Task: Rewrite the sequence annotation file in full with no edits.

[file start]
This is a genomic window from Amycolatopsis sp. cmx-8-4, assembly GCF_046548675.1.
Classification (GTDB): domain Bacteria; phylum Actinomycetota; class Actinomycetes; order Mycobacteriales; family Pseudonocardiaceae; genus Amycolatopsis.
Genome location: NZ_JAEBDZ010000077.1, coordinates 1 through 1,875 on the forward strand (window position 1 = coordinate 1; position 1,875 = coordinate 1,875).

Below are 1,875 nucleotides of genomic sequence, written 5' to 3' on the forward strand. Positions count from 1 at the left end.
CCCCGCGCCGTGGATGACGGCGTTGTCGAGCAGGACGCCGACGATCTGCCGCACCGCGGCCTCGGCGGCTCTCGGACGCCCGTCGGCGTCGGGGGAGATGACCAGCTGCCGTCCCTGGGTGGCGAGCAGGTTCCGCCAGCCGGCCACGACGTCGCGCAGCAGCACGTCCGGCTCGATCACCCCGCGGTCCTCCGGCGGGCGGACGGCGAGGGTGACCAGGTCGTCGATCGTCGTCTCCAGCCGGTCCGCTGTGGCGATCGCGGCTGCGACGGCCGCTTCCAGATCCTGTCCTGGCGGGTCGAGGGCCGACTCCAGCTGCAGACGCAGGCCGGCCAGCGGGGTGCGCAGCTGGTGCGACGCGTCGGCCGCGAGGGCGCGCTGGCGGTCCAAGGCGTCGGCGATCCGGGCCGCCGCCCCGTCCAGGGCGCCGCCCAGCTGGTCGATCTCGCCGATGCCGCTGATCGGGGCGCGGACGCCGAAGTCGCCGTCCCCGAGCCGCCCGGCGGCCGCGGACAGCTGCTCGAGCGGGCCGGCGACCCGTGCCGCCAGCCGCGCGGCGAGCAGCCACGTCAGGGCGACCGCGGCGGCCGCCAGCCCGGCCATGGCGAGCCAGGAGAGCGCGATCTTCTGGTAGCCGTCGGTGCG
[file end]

This is a genomic window from Amycolatopsis sp. cmx-8-4, assembly GCF_046548675.1.
Classification (GTDB): domain Bacteria; phylum Actinomycetota; class Actinomycetes; order Mycobacteriales; family Pseudonocardiaceae; genus Amycolatopsis.
Genome location: NZ_JAEBDZ010000077.1, coordinates 1 through 1,875 on the forward strand (window position 1 = coordinate 1; position 1,875 = coordinate 1,875).

Below are 1,875 nucleotides of genomic sequence, written 5' to 3' on the forward strand. Positions count from 1 at the left end.
CCCCGCGCCGTGGATGACGGCGTTGTCGAGCAGGACGCCGACGATCTGCCGCACCGCGGCCTCGGCGGCTCTCGGACGCCCGTCGGCGTCGGGGGAGATGACCAGCTGCCGTCCCTGGGTGGCGAGCAGGTTCCGCCAGCCGGCCACGACGTCGCGCAGCAGCACGTCCGGCTCGATCACCCCGCGGTCCTCCGGCGGGCGGACGGCGAGGGTGACCAGGTCGTCGATCGTCGTCTCCAGCCGGTCCGCTGTGGCGATCGCGGCTGCGACGGCCGCTTCCAGATCCTGTCCTGGCGGGTCGAGGGCCGACTCCAGCTGCAGACGCAGGCCGGCCAGCGGGGTGCGCAGCTGGTGCGACGCGTCGGCCGCGAGGGCGCGCTGGCGGTCCAAGGCGTCGGCGATCCGGGCCGCCGCCCCGTCCAGGGCGCCGCCCAGCTGGTCGATCTCGCCGATGCCGCTGATCGGGGCGCGGACGCCGAAGTCGCCGTCCCCGAGCCGCCCGGCGGCCGCGGACAGCTGCTCGAGCGGGCCGGCGACCCGTGCCGCCAGCCGCGCGGCGAGCAGCCACGTCAGGGCGACCGCGGCGGCCGCCAGCCCGGCCATGGCGAGCCAGGAGAGCGCGATCTTCTGGTAGCCGTCGGTGCG